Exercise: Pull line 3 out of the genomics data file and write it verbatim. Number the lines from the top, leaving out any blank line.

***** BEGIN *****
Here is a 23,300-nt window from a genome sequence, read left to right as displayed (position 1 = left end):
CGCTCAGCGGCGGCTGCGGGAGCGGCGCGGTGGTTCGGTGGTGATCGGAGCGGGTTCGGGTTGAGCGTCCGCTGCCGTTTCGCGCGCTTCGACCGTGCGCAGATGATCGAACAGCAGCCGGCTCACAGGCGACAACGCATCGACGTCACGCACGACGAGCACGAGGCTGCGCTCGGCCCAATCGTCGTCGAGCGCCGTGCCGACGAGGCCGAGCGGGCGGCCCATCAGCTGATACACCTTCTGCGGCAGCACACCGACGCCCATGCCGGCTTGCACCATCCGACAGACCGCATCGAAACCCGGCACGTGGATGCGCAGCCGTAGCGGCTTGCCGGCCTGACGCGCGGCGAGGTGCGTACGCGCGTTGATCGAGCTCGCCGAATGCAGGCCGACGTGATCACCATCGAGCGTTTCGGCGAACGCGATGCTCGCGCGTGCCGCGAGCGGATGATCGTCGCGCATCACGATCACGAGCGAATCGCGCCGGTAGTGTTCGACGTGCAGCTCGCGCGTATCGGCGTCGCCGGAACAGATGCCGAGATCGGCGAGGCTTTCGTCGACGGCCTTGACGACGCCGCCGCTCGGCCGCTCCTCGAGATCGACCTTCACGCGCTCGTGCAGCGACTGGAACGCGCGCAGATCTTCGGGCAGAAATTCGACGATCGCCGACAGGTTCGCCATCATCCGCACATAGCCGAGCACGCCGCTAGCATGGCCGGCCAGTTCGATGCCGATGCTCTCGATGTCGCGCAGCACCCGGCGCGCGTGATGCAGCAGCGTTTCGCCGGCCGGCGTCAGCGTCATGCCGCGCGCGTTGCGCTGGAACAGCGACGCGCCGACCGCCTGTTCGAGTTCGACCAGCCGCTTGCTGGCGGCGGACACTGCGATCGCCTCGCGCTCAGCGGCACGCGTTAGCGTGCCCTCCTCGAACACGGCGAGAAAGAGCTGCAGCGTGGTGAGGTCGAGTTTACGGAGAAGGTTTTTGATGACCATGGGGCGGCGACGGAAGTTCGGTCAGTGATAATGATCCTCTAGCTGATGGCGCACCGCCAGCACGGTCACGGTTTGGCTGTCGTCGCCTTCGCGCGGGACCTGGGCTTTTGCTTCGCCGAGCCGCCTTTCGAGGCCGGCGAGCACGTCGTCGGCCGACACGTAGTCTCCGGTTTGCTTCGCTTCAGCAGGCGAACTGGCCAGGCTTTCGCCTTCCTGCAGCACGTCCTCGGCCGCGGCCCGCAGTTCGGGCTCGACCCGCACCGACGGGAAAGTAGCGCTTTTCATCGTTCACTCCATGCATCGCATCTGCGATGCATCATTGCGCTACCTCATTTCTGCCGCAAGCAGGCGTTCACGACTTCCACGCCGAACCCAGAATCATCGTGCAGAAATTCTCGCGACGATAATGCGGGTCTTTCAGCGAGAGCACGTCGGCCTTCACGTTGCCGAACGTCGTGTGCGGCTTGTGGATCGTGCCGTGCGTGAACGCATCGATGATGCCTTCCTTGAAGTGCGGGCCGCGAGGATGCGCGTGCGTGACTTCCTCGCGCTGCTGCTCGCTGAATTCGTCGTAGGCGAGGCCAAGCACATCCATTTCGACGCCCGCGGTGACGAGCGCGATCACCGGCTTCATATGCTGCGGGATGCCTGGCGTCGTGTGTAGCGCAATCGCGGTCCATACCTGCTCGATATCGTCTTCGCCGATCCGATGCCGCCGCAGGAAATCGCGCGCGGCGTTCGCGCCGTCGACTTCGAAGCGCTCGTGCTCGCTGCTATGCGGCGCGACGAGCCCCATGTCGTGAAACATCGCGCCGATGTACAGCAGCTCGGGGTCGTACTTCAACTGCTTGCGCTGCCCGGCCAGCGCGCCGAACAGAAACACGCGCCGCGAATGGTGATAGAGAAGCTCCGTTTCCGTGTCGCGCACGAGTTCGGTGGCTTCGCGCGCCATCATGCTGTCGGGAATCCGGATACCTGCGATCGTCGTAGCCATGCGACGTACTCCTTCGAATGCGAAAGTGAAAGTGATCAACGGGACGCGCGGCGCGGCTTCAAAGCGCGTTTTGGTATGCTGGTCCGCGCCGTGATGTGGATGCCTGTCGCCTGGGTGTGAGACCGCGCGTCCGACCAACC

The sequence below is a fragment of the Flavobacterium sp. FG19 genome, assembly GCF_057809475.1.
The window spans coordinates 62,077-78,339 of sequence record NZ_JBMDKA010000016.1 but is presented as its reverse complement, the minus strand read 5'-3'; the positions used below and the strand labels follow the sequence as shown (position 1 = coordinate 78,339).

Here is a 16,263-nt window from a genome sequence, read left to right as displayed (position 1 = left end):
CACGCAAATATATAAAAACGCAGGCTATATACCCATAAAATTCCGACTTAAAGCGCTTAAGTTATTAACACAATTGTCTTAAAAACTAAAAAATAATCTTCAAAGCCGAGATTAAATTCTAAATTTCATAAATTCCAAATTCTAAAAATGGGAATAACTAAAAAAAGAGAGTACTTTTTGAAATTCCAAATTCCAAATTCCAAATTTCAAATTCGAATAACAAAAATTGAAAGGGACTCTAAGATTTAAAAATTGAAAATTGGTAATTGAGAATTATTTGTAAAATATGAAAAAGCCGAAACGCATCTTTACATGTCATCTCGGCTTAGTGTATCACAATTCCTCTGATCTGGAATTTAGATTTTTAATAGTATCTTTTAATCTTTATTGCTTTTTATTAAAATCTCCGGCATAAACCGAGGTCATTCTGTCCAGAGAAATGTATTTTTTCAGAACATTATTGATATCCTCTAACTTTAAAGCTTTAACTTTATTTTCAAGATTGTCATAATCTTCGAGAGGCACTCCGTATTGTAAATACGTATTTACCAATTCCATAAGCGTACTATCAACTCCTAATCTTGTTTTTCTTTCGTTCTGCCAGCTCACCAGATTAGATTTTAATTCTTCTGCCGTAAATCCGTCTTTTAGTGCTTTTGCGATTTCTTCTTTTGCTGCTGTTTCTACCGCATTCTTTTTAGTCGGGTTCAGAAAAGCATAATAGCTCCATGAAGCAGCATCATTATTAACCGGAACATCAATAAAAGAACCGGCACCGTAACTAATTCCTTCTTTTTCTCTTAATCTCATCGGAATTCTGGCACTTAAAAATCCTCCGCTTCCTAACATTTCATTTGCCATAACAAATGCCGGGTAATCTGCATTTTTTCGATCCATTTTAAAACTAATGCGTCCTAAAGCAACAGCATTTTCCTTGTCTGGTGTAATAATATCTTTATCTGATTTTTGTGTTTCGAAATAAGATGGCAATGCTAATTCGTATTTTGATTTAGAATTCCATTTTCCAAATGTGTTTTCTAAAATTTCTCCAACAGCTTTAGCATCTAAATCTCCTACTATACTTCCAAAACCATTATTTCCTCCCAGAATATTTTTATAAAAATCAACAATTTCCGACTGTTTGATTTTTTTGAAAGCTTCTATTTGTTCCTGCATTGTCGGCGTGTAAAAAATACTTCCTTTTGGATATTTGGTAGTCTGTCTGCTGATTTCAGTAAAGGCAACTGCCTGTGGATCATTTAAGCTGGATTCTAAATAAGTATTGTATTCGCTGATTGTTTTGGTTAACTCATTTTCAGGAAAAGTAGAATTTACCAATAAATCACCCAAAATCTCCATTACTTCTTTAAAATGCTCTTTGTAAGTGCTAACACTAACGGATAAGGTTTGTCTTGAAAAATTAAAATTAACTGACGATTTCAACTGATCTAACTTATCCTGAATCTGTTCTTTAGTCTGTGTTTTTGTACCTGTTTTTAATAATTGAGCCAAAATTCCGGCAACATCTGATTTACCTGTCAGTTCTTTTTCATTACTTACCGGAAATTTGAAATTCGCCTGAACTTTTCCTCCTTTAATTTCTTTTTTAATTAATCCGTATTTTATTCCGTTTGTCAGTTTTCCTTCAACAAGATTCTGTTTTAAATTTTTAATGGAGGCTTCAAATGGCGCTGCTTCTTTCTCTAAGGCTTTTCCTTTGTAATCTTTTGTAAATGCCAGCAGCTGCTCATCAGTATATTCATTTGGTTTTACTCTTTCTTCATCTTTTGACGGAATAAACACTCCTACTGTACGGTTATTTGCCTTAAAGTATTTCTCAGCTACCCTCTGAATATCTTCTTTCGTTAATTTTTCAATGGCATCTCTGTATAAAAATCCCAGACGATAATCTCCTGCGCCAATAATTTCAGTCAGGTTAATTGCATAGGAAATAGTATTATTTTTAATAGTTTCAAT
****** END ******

The sequence below is a fragment of the Flavobacterium sp. FG19 genome, assembly GCF_057809475.1.